A Health Canada study has found no evidence to support a link between exposure to wind turbine noise and health effects reported by people living near the towering structures.
The year-long study explored the relationship between exposure to noise and health effects reported by people living near wind turbines.
The study included a detailed questionnaire to an adult resident in more than 1,200 households in Southwestern Ontario and PEI living at various distances from almost 400 wind turbines.
A subgroup of residents also had measurements taken of health-related indicators such as hair cortisol as a biomarker of stress, blood pressure, resting heart rate and sleep.
The study found no causal relationship between wind-turbine noise and any health effects identified through this testing, but Health Canada says the study alone cannot provide definitive answers and more research may be needed.
The Canadian Wind Energy Association (CanWEA) welcomes new research by Health Canada, a summary of which, released today, concludes that there is no evidence of a causal relationship between exposure to wind turbine noise and self-reported medical illnesses and health conditions.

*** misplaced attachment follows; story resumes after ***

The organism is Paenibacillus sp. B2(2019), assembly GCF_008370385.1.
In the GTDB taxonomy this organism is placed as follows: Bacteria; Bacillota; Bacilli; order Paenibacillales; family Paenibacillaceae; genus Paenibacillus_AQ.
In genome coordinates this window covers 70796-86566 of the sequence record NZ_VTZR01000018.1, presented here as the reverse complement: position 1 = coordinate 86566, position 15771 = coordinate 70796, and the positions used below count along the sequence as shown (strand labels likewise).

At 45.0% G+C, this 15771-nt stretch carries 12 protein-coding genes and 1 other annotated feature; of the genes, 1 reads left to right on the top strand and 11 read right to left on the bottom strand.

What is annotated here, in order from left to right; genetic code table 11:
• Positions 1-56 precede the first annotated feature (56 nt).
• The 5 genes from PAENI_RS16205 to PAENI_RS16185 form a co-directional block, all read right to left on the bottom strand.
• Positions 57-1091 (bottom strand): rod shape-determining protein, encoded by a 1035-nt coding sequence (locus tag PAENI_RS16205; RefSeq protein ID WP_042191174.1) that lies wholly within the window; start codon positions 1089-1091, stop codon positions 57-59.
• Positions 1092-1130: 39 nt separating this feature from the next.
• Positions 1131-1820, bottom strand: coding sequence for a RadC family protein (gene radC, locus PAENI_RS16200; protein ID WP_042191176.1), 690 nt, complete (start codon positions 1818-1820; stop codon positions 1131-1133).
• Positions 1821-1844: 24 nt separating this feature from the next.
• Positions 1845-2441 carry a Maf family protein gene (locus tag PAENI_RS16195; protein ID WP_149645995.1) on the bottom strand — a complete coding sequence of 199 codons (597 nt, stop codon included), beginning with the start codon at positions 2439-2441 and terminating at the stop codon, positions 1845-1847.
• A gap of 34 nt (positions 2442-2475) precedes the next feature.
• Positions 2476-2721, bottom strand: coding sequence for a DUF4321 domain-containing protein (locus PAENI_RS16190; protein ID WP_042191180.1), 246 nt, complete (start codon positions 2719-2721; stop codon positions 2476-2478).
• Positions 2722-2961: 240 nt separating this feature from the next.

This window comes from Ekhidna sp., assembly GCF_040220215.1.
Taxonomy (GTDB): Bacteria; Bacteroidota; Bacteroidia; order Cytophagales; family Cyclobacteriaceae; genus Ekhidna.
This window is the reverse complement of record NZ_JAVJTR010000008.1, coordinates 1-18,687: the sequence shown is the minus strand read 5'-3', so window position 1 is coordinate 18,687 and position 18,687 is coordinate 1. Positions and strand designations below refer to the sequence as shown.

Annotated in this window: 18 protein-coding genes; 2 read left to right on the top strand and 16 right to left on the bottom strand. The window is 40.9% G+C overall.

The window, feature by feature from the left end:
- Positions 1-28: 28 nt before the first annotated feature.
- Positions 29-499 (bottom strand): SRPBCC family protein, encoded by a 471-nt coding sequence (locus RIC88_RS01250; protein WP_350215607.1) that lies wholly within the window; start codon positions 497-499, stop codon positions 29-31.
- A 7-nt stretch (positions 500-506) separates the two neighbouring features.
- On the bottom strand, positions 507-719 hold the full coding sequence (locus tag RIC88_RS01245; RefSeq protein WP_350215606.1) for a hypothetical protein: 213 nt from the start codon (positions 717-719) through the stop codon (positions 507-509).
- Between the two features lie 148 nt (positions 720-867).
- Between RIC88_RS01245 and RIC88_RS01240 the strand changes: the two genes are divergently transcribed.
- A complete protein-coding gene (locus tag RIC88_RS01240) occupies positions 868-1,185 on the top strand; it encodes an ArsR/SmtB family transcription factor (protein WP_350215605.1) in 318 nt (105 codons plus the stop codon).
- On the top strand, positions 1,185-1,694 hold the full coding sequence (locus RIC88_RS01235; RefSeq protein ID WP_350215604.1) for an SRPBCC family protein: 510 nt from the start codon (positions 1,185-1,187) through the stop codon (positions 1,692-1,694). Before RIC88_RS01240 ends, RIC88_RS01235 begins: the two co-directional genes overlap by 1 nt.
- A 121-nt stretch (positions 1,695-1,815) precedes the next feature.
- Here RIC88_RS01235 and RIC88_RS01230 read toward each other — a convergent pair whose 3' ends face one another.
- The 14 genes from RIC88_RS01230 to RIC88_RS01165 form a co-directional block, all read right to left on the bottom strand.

Specifically, the Health Canada study finds:
- No evidence to support a link between exposure to wind turbine noise and any of the self-reported illnesses and chronic conditions
- No association between multiple measures of stress and exposure to wind turbine noise
- No association between wind turbine noise and self-reported or measured sleep quality
- No association between wind turbine noise and any significant changes in reported quality of life, or with overall quality of life, and satisfaction with health.
The study did find a correlation, but not a causal relationship, between increasing levels of wind turbine noise and annoyance. The Health Canada summary identified a number of other factors that may contribute to annoyance levels, including economic benefit, visual appearance and noise sensitivity.
“Based on the summary, the Health Canada study is an important new addition to scientific research on wind turbines and human health. We look forward to reviewing the results of the Health Canada study in more detail and will continue to monitor the scientific literature in this area,” says CanWEA president Robert Hornung. “The balance of scientific evidence to date continues to show that properly sited wind turbines are not harmful to human health and that wind energy remains one of the safest and environmentally friendly forms of electricity generation.”